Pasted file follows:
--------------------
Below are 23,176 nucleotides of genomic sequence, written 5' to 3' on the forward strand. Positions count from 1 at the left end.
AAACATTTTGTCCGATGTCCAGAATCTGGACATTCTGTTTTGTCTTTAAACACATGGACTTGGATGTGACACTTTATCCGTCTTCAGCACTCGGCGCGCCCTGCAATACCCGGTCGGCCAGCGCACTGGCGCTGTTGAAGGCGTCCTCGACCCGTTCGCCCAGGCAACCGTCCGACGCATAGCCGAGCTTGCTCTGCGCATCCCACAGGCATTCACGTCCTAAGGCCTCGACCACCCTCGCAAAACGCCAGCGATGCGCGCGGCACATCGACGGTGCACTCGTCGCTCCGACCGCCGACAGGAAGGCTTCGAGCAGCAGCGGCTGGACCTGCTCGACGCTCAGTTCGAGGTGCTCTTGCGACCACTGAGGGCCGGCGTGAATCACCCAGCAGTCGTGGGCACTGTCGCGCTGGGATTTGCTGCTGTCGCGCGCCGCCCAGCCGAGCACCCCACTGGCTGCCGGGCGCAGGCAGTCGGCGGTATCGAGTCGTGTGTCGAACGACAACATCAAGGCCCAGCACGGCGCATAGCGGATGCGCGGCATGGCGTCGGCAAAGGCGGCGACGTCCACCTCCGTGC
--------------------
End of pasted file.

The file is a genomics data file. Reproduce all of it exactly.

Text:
Below are 23,176 nucleotides of genomic sequence, written 5' to 3' on the forward strand. Positions count from 1 at the left end.
AAACATTTTGTCCGATGTCCAGAATCTGGACATTCTGTTTTGTCTTTAAACACATGGACTTGGATGTGACACTTTATCCGTCTTCAGCACTCGGCGCGCCCTGCAATACCCGGTCGGCCAGCGCACTGGCGCTGTTGAAGGCGTCCTCGACCCGTTCGCCCAGGCAACCGTCCGACGCATAGCCGAGCTTGCTCTGCGCATCCCACAGGCATTCACGTCCTAAGGCCTCGACCACCCTCGCAAAACGCCAGCGATGCGCGCGGCACATCGACGGTGCACTCGTCGCTCCGACCGCCGACAGGAAGGCTTCGAGCAGCAGCGGCTGGACCTGCTCGACGCTCAGTTCGAGGTGCTCTTGCGACCACTGAGGGCCGGCGTGAATCACCCAGCAGTCGTGGGCACTGTCGCGCTGGGATTTGCTGCTGTCGCGCGCCGCCCAGCCGAGCACCCCACTGGCTGCCGGGCGCAGGCAGTCGGCGGTATCGAGTCGTGTGTCGAACGACAACATCAAGGCCCAGCACGGCGCATAGCGGATGCGCGGCATGGCGTCGGCAAAGGCGGCGACGTCCACCTCCGTGC